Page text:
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The title of this question isn't so clear, but the code and question is straightforward.

Let's say I want to show my users an ad once per day. To accomplish this, every time they visit a page on my site, I check to see if a certain memcache key has any data stored on it. If so, don't show an ad. If not, store the value '1' in that key with an expiration of 86400.

I can do this 2 ways:

//version a
$key='OPD_'.date('Ymd').'_'.$type.'_'.$user;
if($memcache->get($key)===false){
 $memcache->set($key,'1',false,$expire);
 //show ad
}

//version b
$key='OPD_'.date('Ymd').'_'.$type.'_'.$user;
if($memcache->add($key,'1',false,$expire)){
 //show ad
}

Now, it might seem obvious that b is better, it always makes 1 memcache call. However, what is the overhead of "add" vs. "get"? These aren't the real comparisons... and I just made up these numbers, but let's say 1 add ~= 1 set ~= 5 get in terms of effort, and the average user views 5 pages a day:

a: (5 get * 1 effort) + (1 set * 5 effort) = 10 units of effort

b: (5 add * 5 effort) = 25 units of effort

Would it make sense to always do the add call? Is this an unnecessary micro-optimization?

share|improve this question
    
good question! you could always write a quick test case that runs both methods 10000 times to get a quick comparison... –  oedo Apr 20 '10 at 20:25
1  
If the cache is a well balanced b-tree, the effort of concatenating the key probably dwarfs the effort of the lookup. And the effort of serving the page probably makes this code look like the planet earth when viewing the Milky Way galaxy if not the universe. –  Lawrence Dol Apr 20 '10 at 20:39

2 Answers 2

up vote 3 down vote accepted

Here's some quick and dirty code I whipped up to test this, if anyone is interested:

<?php
require('include.php');
$memcache = new Memcache();

foreach(Config::$CONFIG['memcache_server'] as $memcache_server){
    $memcache->addServer($memcache_server,11211,false);
}

$iterations = 300;
$max_pages_per_visit = 25;

$time_now = microtime(true);
for($pages_per_visit = 1; $pages_per_visit<=$max_pages_per_visit; $pages_per_visit++){
    foreach(array('gs','a') as $method){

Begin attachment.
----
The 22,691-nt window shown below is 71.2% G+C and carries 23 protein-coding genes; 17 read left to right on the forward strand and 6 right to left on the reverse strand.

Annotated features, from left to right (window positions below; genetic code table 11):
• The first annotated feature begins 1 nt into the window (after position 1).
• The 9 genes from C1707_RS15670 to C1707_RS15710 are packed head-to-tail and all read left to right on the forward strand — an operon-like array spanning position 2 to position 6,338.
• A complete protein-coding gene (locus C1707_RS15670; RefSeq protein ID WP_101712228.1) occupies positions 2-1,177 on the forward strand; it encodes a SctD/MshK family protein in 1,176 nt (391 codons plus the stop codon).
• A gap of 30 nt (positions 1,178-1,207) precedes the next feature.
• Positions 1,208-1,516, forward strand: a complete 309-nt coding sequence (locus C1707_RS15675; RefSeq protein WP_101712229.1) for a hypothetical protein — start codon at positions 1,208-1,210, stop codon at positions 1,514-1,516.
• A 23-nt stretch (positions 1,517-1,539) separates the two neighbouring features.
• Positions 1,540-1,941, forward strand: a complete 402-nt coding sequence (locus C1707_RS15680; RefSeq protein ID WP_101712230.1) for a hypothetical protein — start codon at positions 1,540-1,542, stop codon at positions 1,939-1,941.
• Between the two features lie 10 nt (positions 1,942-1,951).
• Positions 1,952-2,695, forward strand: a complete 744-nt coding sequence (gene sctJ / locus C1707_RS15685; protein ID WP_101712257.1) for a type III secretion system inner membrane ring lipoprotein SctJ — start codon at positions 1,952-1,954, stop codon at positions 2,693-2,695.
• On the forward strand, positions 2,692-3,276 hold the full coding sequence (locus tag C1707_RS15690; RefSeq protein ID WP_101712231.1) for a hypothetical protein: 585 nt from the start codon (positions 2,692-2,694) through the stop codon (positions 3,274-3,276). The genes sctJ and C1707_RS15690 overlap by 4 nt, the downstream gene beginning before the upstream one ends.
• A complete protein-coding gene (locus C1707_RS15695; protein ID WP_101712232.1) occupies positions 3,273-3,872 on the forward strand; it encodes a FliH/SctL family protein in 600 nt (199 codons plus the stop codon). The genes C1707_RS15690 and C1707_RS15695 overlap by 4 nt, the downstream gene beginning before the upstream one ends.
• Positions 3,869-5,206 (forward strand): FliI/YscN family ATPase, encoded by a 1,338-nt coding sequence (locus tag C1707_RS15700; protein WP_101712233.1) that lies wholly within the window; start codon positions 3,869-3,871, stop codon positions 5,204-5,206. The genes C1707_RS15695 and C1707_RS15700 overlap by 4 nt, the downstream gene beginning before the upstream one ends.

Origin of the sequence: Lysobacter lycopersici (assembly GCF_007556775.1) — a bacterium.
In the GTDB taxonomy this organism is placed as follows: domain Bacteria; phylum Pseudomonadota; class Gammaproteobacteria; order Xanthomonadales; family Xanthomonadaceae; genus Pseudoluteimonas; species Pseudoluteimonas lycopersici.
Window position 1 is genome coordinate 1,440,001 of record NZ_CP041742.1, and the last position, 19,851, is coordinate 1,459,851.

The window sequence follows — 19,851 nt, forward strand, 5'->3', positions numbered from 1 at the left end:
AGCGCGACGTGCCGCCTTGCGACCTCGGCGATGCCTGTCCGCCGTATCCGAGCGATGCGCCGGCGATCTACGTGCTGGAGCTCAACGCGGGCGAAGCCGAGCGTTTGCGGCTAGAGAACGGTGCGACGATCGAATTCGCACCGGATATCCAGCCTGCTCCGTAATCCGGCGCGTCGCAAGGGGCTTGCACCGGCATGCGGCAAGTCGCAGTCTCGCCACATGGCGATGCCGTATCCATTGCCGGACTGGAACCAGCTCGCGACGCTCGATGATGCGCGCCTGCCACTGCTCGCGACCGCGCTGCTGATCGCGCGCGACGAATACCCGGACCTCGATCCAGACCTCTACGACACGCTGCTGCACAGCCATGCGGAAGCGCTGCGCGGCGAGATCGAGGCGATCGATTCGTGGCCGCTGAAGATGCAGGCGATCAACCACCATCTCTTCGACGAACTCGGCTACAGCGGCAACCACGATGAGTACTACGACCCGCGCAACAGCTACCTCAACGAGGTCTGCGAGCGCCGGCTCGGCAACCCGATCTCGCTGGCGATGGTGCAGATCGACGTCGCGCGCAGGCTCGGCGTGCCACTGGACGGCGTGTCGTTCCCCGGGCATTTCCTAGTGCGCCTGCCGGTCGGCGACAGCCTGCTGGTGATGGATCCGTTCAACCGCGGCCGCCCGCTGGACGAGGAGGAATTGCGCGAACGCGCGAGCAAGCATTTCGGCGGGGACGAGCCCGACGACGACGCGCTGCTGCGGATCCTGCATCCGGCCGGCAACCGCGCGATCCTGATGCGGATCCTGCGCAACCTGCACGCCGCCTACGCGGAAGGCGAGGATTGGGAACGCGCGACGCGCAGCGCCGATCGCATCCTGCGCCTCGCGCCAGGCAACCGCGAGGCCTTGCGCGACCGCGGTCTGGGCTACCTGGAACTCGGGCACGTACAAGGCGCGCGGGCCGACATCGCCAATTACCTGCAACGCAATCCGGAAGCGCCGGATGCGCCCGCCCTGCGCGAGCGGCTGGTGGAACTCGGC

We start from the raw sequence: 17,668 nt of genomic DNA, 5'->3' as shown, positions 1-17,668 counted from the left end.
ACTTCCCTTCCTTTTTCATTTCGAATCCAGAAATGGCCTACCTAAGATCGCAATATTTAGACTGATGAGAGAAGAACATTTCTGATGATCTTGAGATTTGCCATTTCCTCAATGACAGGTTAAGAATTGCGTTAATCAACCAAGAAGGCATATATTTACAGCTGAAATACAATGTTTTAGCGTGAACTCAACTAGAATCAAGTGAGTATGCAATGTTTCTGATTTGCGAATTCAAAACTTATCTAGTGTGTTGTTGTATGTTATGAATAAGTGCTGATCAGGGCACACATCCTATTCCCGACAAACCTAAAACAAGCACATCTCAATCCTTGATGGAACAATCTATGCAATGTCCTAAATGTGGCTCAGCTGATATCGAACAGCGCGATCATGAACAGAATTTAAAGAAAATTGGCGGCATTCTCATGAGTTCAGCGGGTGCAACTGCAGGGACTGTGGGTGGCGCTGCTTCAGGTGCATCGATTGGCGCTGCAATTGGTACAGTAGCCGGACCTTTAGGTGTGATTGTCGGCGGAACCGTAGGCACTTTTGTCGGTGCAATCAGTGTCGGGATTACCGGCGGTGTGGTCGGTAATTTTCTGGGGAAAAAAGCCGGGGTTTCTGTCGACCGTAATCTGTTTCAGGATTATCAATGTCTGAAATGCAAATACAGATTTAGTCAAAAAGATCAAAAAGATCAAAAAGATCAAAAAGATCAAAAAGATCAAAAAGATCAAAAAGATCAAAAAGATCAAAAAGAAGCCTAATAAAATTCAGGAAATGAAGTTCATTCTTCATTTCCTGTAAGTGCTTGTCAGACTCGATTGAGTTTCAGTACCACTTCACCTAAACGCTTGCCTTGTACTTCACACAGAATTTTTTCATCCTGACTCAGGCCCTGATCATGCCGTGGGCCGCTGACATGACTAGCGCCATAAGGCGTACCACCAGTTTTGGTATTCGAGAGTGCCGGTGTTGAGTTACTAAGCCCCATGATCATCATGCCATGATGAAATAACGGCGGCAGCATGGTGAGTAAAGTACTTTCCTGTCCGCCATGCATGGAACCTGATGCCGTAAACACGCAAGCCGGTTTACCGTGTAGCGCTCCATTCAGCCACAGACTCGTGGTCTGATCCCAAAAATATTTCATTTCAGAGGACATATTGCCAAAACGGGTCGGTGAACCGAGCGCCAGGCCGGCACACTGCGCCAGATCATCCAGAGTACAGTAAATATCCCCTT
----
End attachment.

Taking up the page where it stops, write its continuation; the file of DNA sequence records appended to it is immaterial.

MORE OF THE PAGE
$start = microtime(true);
        for($x = 0; $x < $iterations; $x++){
            $key = 'testmc'.$time_now.'_'.$pages_per_visit.'_'.$method.'_'.$x;
            switch($method){
                case 'gs':
                    for($y = 0 ; $y < $pages_per_visit; $y++){
                        if($memcache->get($key)===false){
                            $memcache->set($key,'1',null,5);
                        }
                    }
                    break;
                case 'a':
                    for($y = 0 ; $y < $pages_per_visit; $y++){
                        $memcache->add($key,'1',null,5);
                    }
                    break;
            }
        }
        $end = microtime(true);
        $results[$pages_per_visit][$method] = $end - $start;
    }
}

//print results
print('<pre>');
foreach($results as $pages_per_visit => $data){
    $speed_diff = $data['gs'] - $data['a'];
    $speed_percentage = round($speed_diff / $data['gs'] * 100,2);
    echo($pages_per_visit.' pages : add is faster by :'.$speed_diff.' ('.$speed_percentage.')%'.PHP_EOL);
}
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2  
And the results? –  Lawrence Dol Apr 20 '10 at 21:51
    
For my cluster of machines, add beats get/set until About 22 pages per visit... After that, get/set wins. –  Mike Sherov Apr 21 '10 at 2:31

If you know the key exists, it would probably be faster to do an increment operation and look at the results. This is similar to the rate limiting and throttling problems that people encounter; you could probably craft a good Google search knowing that.

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